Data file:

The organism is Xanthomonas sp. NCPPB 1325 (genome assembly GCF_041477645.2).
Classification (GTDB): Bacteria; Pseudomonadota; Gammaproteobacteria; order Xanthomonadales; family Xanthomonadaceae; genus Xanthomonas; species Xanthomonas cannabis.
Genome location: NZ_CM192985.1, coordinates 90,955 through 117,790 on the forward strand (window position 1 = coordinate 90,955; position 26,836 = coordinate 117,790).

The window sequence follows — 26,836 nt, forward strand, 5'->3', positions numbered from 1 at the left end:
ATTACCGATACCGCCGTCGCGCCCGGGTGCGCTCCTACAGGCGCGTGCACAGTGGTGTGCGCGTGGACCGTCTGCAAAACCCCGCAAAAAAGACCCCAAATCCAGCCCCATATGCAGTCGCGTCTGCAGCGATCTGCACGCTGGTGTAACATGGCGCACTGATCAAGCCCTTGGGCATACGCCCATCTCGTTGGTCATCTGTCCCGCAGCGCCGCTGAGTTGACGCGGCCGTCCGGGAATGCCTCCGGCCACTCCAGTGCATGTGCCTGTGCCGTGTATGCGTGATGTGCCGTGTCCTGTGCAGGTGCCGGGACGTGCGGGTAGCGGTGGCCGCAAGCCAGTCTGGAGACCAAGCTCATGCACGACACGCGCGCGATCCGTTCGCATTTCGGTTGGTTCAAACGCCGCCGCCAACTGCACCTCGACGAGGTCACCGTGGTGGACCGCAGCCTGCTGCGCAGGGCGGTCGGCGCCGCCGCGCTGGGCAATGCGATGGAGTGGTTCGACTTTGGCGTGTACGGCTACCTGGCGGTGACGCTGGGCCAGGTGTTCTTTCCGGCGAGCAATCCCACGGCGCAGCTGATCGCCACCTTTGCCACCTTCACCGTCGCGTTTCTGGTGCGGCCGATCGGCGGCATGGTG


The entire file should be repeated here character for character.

The organism is Xanthomonas sp. NCPPB 1325 (genome assembly GCF_041477645.2).
Classification (GTDB): Bacteria; Pseudomonadota; Gammaproteobacteria; order Xanthomonadales; family Xanthomonadaceae; genus Xanthomonas; species Xanthomonas cannabis.
Genome location: NZ_CM192985.1, coordinates 90,955 through 117,790 on the forward strand (window position 1 = coordinate 90,955; position 26,836 = coordinate 117,790).

The window sequence follows — 26,836 nt, forward strand, 5'->3', positions numbered from 1 at the left end:
ATTACCGATACCGCCGTCGCGCCCGGGTGCGCTCCTACAGGCGCGTGCACAGTGGTGTGCGCGTGGACCGTCTGCAAAACCCCGCAAAAAAGACCCCAAATCCAGCCCCATATGCAGTCGCGTCTGCAGCGATCTGCACGCTGGTGTAACATGGCGCACTGATCAAGCCCTTGGGCATACGCCCATCTCGTTGGTCATCTGTCCCGCAGCGCCGCTGAGTTGACGCGGCCGTCCGGGAATGCCTCCGGCCACTCCAGTGCATGTGCCTGTGCCGTGTATGCGTGATGTGCCGTGTCCTGTGCAGGTGCCGGGACGTGCGGGTAGCGGTGGCCGCAAGCCAGTCTGGAGACCAAGCTCATGCACGACACGCGCGCGATCCGTTCGCATTTCGGTTGGTTCAAACGCCGCCGCCAACTGCACCTCGACGAGGTCACCGTGGTGGACCGCAGCCTGCTGCGCAGGGCGGTCGGCGCCGCCGCGCTGGGCAATGCGATGGAGTGGTTCGACTTTGGCGTGTACGGCTACCTGGCGGTGACGCTGGGCCAGGTGTTCTTTCCGGCGAGCAATCCCACGGCGCAGCTGATCGCCACCTTTGCCACCTTCACCGTCGCGTTTCTGGTGCGGCCGATCGGCGGCATGGTG